Tag Archives: nature

January Crickets

Published / by Gabriel / Leave a Comment

The year winter decided to play
in the sundresses from spring’s closet,
we left the windows open
to enjoy the breath of January azaleas
blooming in the flower beds.

A cricket snuck into your craft room,
and sang to us for hours,
somewhere under the stacks
of colored paper, under the bottles
of orange paint, the bits of curled wire,
the forest of projects you grew
behind a decorated door.

We searched for it for hours,
until my hands were glittered
and red yarn tangled your hair;
we even let the old mother cat
try to flush it from its artsy haven,
until her white fur was chalked
to pink and blue cotton candy,
and the cricket chirped at us.

That night, I curled beside you,
my hand on your breast and
your breath in my ear,
awake with a winter spring song:
cricket song, white azaleas asleep,
you asleep, a last jewel of glitter
bright on your breast beside my hand,
thinking I might let more crickets
sneak into the walls of our house.

Buddha in the Garden of Waste

Published / by Gabriel / Leave a Comment

You go inside for more drinks,
and I wander your garden.

You have left it to weed over.
Old perennials suck desperate
at the slums of the soil.
A plastic windmill sways
on a rusty stem, one vane lost.
All the rest hang their faded heads.

I found a fat Buddha
in a tangled flower bed;
hands upturned,
he invites the seasons back,
ever the optimist;
he laughs even as a vine
wraps her hands around his neck.

I’d like to reincarnate this garden.
I’d like to pull up
the clotbur and the crabgrass,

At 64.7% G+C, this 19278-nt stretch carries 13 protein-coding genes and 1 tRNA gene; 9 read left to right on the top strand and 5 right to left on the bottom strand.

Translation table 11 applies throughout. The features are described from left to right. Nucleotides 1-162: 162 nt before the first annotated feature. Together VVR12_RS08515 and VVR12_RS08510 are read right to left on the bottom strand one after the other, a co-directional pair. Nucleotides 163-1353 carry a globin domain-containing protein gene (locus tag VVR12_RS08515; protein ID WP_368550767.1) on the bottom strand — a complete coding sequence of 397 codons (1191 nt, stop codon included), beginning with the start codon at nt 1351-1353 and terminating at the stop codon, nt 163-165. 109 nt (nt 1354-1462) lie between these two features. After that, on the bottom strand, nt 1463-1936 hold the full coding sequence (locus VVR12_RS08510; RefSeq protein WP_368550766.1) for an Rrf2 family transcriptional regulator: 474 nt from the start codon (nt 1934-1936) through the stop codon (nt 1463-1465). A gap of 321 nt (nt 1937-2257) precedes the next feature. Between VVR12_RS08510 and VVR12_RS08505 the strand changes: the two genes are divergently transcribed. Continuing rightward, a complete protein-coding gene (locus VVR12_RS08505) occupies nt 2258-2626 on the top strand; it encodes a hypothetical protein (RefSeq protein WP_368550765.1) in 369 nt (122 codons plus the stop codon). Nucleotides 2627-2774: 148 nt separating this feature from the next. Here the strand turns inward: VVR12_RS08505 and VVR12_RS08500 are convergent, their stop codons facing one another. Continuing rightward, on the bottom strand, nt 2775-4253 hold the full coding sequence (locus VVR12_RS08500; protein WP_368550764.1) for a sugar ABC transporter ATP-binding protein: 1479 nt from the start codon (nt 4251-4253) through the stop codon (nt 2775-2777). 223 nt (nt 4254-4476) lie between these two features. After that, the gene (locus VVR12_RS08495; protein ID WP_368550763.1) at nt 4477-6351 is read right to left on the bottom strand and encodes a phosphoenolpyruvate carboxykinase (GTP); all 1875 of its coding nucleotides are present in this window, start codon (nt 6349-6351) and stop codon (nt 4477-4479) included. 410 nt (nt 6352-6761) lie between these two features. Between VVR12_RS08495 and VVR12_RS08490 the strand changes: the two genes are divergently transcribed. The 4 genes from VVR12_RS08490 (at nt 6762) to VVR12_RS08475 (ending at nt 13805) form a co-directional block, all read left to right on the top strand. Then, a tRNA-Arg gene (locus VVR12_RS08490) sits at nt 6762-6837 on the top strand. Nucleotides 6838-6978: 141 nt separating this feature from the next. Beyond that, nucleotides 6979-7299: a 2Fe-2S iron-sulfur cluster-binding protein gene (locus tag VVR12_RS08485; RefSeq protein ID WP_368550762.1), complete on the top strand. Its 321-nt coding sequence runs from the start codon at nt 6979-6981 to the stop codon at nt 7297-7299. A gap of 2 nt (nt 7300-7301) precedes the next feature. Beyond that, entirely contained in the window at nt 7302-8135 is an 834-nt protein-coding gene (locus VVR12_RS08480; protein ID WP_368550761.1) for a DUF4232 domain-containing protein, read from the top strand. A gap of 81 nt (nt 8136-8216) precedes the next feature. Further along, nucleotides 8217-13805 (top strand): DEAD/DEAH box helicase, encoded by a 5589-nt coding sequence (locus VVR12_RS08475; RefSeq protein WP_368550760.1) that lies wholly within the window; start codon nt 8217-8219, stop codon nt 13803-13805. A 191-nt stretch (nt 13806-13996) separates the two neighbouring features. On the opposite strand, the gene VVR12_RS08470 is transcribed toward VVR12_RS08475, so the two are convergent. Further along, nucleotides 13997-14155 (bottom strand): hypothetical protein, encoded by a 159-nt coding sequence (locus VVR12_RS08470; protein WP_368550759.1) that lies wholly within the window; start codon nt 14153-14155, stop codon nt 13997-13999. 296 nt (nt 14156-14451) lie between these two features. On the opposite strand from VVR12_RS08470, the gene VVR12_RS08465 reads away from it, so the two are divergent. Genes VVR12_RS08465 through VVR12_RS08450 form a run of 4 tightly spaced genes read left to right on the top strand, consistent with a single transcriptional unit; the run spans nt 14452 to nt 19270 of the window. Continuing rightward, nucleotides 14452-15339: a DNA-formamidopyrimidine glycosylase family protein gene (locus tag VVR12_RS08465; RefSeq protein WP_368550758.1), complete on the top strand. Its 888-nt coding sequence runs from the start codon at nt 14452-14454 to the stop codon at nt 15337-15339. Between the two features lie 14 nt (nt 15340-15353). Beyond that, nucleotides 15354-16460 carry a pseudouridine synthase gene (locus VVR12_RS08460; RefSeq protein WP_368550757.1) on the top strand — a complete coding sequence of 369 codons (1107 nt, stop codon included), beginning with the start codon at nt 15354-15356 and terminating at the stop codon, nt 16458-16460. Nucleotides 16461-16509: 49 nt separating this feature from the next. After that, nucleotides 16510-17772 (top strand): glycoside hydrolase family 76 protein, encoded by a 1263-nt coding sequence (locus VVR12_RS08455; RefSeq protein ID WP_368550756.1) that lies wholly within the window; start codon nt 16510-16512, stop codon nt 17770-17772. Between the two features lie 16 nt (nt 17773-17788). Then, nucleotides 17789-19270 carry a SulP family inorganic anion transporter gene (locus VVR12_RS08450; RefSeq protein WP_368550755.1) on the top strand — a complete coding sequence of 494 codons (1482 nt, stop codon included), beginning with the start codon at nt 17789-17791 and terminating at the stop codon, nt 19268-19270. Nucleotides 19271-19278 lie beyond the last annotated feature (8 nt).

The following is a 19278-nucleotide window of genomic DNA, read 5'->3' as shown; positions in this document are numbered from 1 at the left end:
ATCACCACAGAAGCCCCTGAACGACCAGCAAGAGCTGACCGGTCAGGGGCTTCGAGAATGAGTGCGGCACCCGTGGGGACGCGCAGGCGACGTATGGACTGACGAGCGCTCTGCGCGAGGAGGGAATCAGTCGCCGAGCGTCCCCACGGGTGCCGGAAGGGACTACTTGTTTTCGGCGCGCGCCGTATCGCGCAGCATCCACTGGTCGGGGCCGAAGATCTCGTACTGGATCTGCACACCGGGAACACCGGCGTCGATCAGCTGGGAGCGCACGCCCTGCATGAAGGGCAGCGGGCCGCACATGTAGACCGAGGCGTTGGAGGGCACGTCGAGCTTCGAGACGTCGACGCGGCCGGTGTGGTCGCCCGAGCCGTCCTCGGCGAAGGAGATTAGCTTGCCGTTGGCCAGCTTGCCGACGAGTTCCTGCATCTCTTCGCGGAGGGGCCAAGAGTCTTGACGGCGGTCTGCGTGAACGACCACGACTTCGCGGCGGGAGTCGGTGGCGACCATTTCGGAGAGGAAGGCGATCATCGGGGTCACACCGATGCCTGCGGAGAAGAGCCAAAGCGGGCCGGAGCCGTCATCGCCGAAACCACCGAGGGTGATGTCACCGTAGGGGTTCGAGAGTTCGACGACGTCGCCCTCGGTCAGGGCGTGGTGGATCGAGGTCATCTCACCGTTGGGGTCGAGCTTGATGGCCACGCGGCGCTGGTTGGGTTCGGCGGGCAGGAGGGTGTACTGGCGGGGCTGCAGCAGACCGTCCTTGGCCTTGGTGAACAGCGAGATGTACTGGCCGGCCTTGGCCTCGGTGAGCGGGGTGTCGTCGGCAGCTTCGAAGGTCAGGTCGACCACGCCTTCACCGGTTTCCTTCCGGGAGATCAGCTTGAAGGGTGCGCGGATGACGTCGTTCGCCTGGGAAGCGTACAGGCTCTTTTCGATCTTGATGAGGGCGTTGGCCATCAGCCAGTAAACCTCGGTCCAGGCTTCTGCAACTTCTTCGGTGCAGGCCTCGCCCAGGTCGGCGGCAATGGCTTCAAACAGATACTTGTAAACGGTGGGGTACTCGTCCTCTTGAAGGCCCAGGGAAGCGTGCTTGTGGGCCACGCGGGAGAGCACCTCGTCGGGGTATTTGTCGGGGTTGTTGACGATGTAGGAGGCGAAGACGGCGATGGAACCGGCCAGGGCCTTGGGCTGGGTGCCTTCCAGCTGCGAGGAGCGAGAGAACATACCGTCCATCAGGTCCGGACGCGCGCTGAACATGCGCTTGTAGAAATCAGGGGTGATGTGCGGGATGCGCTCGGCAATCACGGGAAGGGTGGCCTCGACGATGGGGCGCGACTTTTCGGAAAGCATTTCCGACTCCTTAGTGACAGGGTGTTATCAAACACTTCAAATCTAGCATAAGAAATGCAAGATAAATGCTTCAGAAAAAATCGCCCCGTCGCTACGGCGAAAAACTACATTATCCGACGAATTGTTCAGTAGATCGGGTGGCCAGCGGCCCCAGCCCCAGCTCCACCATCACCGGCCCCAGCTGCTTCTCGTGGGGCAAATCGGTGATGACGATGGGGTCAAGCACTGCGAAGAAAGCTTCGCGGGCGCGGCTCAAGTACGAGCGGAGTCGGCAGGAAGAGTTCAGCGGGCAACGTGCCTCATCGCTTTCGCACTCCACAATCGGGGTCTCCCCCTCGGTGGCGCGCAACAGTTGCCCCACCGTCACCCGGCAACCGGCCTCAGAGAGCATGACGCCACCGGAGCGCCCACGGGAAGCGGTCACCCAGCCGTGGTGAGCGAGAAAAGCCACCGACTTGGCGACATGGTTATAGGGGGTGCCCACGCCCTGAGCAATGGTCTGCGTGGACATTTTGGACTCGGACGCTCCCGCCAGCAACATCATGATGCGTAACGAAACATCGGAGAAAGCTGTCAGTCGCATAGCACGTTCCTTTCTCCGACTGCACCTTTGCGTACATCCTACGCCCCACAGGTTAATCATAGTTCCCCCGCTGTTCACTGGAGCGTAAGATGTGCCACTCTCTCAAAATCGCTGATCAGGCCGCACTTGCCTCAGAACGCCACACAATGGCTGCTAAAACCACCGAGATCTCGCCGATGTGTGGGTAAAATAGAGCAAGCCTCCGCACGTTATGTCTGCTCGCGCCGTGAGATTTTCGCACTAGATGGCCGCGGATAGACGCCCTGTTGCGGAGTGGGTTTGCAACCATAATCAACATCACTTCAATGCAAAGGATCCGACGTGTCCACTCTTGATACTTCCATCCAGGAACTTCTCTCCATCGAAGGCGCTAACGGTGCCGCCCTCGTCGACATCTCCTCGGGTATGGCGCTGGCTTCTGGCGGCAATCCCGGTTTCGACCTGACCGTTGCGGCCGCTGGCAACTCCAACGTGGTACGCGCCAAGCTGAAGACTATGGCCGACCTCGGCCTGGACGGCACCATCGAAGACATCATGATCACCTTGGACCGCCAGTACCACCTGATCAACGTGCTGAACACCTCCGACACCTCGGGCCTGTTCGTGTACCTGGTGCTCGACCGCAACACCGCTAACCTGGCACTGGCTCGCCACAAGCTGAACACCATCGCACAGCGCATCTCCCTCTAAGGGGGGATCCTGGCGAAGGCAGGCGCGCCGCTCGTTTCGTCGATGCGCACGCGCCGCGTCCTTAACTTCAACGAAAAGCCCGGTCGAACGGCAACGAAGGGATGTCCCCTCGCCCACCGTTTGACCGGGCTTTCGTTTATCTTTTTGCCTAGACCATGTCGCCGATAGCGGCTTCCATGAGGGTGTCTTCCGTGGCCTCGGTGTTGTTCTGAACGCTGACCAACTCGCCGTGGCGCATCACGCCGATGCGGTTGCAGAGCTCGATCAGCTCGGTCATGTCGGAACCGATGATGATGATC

lay down fertile new soil,
plant dozens of little bombs
ready to explode in spring.

I’d scrub fat Buddha
and let him breathe. I’d fix the windmill,
I’d make barren into beautiful

but when you wobbled back,
with drinks in your hands,
I decided I always try
to fix wasted gardens,
and not this time, not this time.

Companion Plants

Published / by Gabriel / Leave a Comment

I have picked up so many books
lately about compost and gardens,
about how seed take root,
about the systems of life:
insect and loam, vine and water,
aeration and mulch.

This morning, I told you my plans.

You asked me if I wanted to
plant flowers or fruit,
something delicious to look at
or something delicious to eat

and I decided, if you were a seed,
you would be both.
I would make for you a bed
of decadent soil, sweet earth,
and bathe you with clear water.
I would blanket you in winter,
tend your fresh seedlings
and your first green shoots
just to see you bloom in spring.

One of my books taught me
about companion plants:
species that flourish best
when grown together.
They shield each other
from wind and blight,
roots intermingled,
a nourishing symbiosis
that yields healthier growth
for both.

I’d like to plant myself
beside you and see
what kind of garden
we could become.